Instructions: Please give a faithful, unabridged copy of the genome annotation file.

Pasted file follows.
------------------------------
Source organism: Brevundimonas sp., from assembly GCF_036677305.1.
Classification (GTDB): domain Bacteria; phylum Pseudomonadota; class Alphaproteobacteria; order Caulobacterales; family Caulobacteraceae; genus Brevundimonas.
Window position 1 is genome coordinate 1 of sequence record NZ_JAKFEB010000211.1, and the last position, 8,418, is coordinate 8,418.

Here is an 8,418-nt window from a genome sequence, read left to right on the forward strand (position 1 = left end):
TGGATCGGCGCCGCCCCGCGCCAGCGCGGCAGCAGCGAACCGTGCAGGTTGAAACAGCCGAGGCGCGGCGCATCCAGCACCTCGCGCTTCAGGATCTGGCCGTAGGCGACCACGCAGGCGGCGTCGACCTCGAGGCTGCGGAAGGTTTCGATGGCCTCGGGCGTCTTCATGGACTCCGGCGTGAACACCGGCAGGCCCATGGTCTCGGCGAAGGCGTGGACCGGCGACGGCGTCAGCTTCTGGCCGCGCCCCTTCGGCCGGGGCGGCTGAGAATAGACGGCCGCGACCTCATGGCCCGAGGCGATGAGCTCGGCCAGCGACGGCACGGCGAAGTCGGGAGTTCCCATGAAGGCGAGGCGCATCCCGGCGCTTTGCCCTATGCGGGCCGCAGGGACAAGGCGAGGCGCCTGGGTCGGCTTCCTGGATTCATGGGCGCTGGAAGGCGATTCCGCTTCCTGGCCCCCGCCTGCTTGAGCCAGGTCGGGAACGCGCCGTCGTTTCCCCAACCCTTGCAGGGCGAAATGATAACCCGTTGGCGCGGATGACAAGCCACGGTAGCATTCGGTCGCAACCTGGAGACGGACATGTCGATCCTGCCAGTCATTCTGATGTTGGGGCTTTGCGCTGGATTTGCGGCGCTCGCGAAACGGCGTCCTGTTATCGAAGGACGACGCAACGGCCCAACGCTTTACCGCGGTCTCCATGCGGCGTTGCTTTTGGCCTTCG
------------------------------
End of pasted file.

Source organism: Brevundimonas sp., from assembly GCF_036677305.1.
Classification (GTDB): domain Bacteria; phylum Pseudomonadota; class Alphaproteobacteria; order Caulobacterales; family Caulobacteraceae; genus Brevundimonas.
Window position 1 is genome coordinate 1 of sequence record NZ_JAKFEB010000211.1, and the last position, 8,418, is coordinate 8,418.

Here is an 8,418-nt window from a genome sequence, read left to right on the forward strand (position 1 = left end):
TGGATCGGCGCCGCCCCGCGCCAGCGCGGCAGCAGCGAACCGTGCAGGTTGAAACAGCCGAGGCGCGGCGCATCCAGCACCTCGCGCTTCAGGATCTGGCCGTAGGCGACCACGCAGGCGGCGTCGACCTCGAGGCTGCGGAAGGTTTCGATGGCCTCGGGCGTCTTCATGGACTCCGGCGTGAACACCGGCAGGCCCATGGTCTCGGCGAAGGCGTGGACCGGCGACGGCGTCAGCTTCTGGCCGCGCCCCTTCGGCCGGGGCGGCTGAGAATAGACGGCCGCGACCTCATGGCCCGAGGCGATGAGCTCGGCCAGCGACGGCACGGCGAAGTCGGGAGTTCCCATGAAGGCGAGGCGCATCCCGGCGCTTTGCCCTATGCGGGCCGCAGGGACAAGGCGAGGCGCCTGGGTCGGCTTCCTGGATTCATGGGCGCTGGAAGGCGATTCCGCTTCCTGGCCCCCGCCTGCTTGAGCCAGGTCGGGAACGCGCCGTCGTTTCCCCAACCCTTGCAGGGCGAAATGATAACCCGTTGGCGCGGATGACAAGCCACGGTAGCATTCGGTCGCAACCTGGAGACGGACATGTCGATCCTGCCAGTCATTCTGATGTTGGGGCTTTGCGCTGGATTTGCGGCGCTCGCGAAACGGCGTCCTGTTATCGAAGGACGACGCAACGGCCCAACGCTTTACCGCGGTCTCCATGCGGCGTTGCTTTTGGCCTTCG